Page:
After Mike Huckabee's decision not to run for president, some of the early Conventional Wisdom suggested that it could benefit Mitt Romney. Why? Because the void in Iowa might make it easier for Romney to possibly make a surprise in Iowa, and because it removed the potential field's top communicator.
But National Journal's Ron Brownstein has a different take -- that Huck supporters could consolidate behind a more formidable GOP rival to Romney.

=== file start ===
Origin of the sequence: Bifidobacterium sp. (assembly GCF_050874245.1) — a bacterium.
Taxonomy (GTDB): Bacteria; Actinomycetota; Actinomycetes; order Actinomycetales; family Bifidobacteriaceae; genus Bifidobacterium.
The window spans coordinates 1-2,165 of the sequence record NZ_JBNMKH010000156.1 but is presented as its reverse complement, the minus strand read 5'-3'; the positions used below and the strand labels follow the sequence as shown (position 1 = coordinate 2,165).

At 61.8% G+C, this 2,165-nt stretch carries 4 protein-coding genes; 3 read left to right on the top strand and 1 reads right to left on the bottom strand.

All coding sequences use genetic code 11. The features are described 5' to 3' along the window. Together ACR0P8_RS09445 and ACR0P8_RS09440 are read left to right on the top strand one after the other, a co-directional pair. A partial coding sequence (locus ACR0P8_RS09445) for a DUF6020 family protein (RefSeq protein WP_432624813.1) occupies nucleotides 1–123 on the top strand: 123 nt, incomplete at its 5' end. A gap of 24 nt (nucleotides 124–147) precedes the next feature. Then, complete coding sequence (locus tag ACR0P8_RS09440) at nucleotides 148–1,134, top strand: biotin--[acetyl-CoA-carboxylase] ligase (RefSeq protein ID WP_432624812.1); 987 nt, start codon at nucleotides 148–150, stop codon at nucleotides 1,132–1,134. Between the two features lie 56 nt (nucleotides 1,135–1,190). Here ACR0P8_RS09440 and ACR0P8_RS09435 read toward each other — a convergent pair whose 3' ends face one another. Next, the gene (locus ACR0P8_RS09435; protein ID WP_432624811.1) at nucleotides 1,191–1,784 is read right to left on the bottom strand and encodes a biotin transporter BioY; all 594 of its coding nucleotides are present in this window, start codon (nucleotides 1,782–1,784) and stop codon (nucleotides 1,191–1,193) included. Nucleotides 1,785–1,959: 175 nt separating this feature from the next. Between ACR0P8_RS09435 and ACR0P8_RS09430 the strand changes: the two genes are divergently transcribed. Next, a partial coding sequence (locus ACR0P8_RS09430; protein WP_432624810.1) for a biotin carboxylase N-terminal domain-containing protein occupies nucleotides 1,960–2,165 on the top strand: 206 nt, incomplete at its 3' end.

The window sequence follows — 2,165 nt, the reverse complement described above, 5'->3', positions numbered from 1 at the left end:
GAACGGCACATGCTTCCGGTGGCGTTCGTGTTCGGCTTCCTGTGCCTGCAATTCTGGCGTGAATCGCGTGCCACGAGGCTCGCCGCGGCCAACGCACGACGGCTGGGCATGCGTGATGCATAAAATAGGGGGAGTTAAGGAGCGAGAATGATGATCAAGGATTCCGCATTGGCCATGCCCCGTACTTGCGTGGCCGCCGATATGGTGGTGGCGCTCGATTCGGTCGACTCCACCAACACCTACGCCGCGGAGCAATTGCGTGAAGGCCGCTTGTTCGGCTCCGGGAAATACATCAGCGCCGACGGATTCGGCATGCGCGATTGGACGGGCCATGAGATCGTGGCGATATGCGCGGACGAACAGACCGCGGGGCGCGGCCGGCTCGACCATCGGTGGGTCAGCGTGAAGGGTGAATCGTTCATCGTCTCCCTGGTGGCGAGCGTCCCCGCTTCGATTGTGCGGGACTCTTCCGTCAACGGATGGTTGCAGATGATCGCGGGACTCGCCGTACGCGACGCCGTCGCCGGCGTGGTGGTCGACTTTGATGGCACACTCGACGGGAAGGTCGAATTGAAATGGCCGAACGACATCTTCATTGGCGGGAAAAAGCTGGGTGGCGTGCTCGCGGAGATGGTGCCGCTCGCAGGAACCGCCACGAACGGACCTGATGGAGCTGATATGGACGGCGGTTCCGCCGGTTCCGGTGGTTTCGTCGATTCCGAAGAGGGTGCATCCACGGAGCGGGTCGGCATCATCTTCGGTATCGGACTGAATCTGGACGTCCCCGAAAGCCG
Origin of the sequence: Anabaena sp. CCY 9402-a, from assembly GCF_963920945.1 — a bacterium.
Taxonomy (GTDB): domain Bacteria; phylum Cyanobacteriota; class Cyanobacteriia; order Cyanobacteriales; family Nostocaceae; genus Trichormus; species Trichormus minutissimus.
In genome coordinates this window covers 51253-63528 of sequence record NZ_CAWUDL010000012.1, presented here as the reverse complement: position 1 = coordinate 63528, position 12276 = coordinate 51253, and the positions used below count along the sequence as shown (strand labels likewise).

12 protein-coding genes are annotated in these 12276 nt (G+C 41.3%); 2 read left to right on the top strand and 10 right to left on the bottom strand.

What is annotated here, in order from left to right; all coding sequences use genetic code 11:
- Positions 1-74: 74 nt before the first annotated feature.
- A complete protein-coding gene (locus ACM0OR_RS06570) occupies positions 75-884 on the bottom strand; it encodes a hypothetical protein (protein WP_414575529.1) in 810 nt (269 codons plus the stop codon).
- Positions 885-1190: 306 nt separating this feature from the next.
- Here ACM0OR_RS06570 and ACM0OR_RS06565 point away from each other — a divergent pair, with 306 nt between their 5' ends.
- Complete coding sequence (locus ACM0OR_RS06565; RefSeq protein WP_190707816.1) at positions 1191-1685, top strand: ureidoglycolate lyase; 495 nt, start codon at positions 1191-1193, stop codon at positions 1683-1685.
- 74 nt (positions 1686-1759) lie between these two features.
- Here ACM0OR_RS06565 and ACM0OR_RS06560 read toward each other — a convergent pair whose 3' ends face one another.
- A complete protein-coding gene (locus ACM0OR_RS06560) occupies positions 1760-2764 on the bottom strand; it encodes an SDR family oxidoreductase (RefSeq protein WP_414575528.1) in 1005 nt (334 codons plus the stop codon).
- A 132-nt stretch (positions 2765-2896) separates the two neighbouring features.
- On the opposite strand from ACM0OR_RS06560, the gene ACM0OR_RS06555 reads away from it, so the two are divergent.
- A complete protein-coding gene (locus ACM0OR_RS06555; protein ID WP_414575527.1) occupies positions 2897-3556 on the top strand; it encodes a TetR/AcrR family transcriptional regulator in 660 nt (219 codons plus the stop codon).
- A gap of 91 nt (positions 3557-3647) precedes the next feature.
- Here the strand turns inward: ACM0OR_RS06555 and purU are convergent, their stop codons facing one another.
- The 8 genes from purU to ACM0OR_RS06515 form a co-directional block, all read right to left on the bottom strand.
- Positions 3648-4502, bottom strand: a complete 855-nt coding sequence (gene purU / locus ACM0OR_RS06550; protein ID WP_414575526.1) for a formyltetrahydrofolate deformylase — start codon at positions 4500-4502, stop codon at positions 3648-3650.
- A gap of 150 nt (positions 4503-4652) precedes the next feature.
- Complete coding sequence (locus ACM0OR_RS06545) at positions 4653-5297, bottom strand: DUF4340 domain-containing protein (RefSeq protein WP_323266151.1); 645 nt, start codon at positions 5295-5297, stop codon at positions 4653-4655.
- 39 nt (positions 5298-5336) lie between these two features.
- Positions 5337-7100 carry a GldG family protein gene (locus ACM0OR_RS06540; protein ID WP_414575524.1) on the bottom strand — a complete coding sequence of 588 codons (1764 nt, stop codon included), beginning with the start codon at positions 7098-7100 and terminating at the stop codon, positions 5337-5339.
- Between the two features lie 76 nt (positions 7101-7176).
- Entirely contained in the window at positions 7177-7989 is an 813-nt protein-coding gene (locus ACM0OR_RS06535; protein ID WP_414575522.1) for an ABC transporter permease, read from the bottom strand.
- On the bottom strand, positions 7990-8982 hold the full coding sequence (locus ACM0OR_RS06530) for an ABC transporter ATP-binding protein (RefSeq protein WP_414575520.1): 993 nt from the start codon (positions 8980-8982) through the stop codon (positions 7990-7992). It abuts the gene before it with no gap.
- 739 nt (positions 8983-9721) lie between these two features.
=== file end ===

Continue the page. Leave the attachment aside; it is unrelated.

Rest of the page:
The reason is that with Huckabee off the field, the former Baptist minister’s core constituency—the evangelical Christians who represent nearly half of the GOP’s primary electorate—are now back in play for all competitors. If Romney can’t defang the resistance he encountered from those voters in 2008, he faces the threat that they will eventually consolidate behind another contender, such as former Minnesota Gov. Tim Pawlenty, with potentially wider support than Huckabee demonstrated last time. “The risk for Romney is that some other candidate with broader appeal may attract them, someone who could stitch together a majority coalition in a way that Huckabee was not going to do,” says veteran GOP pollster Whit Ayres, who is working for potential presidential hopeful Jon Huntsman.